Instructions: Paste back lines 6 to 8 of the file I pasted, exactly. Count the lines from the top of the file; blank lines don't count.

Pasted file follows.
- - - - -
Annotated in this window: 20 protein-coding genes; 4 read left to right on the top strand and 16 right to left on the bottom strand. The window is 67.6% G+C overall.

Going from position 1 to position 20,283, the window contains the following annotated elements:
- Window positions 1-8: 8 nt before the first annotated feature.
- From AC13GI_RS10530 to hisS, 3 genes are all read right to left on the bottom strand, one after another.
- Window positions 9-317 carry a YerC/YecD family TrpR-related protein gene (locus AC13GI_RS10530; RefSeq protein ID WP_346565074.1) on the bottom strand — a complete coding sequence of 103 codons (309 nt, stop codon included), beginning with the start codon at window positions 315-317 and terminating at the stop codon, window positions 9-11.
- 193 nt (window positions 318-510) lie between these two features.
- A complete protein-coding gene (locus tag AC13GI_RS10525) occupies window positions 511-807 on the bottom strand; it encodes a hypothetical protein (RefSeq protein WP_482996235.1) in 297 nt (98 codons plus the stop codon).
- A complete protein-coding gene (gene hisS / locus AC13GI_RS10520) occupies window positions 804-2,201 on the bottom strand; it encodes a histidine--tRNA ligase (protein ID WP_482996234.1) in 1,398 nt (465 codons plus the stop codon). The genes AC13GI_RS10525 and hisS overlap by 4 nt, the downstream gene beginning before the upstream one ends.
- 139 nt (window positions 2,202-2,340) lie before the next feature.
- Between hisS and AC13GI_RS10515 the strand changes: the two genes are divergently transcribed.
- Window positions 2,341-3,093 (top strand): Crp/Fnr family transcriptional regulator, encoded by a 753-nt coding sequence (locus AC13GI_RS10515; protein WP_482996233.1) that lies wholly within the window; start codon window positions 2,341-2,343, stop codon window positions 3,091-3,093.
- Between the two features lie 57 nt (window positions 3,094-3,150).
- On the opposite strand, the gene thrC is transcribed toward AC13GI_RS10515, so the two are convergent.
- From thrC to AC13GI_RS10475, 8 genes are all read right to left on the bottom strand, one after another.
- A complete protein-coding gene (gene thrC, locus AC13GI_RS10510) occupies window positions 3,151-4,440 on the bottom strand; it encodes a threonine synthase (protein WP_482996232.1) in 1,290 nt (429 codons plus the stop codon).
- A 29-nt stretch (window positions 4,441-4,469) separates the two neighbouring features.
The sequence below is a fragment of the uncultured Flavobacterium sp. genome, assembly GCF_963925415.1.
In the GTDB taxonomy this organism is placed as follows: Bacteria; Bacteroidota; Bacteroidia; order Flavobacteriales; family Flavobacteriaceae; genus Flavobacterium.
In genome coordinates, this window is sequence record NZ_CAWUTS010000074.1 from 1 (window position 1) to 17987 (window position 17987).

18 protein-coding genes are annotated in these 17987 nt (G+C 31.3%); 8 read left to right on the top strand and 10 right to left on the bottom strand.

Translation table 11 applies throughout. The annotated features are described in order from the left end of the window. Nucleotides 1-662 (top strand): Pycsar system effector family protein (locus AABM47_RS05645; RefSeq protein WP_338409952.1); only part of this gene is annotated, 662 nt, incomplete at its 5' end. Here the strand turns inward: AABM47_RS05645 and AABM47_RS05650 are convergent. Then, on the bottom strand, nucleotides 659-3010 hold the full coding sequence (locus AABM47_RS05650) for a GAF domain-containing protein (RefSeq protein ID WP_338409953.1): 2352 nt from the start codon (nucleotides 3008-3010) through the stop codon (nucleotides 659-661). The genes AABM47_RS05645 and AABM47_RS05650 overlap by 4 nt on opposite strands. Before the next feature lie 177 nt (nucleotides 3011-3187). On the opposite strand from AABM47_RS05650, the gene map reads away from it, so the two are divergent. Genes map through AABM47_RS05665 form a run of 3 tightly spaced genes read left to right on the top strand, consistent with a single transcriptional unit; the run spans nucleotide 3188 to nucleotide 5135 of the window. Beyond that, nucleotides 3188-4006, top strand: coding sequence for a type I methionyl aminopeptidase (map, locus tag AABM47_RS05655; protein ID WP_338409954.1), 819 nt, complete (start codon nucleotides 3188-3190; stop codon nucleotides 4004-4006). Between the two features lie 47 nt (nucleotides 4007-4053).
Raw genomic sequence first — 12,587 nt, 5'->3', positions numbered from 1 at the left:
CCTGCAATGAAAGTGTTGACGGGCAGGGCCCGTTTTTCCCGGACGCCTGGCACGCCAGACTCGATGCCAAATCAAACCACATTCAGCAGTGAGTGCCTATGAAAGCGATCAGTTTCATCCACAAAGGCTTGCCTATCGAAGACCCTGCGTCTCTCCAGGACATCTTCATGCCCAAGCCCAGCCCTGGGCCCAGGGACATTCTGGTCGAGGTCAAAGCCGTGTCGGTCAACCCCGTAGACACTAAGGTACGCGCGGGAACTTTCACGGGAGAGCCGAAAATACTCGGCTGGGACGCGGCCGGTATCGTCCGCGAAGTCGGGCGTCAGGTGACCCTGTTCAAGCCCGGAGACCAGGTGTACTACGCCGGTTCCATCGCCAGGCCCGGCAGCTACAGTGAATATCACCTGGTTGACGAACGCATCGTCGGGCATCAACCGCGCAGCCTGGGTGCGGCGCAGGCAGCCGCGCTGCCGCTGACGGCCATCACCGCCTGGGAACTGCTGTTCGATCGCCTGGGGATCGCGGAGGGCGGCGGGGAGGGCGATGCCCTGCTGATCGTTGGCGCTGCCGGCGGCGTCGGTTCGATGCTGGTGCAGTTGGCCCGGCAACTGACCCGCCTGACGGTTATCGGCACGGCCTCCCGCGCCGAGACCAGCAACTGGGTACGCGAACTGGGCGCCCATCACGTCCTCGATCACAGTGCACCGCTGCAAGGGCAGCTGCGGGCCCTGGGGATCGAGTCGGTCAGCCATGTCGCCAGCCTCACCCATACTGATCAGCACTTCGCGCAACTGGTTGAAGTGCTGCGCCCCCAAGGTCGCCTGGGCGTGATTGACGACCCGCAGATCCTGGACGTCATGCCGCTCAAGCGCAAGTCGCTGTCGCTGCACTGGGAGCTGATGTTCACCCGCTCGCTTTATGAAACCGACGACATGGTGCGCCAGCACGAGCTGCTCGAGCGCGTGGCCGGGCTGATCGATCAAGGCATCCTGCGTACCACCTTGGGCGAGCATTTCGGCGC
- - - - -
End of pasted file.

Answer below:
- 193 nt (window positions 318-510) lie between these two features.
- A complete protein-coding gene (locus tag AC13GI_RS10525) occupies window positions 511-807 on the bottom strand; it encodes a hypothetical protein (RefSeq protein WP_482996235.1) in 297 nt (98 codons plus the stop codon).
- A complete protein-coding gene (gene hisS / locus AC13GI_RS10520) occupies window positions 804-2,201 on the bottom strand; it encodes a histidine--tRNA ligase (protein ID WP_482996234.1) in 1,398 nt (465 codons plus the stop codon). The genes AC13GI_RS10525 and hisS overlap by 4 nt, the downstream gene beginning before the upstream one ends.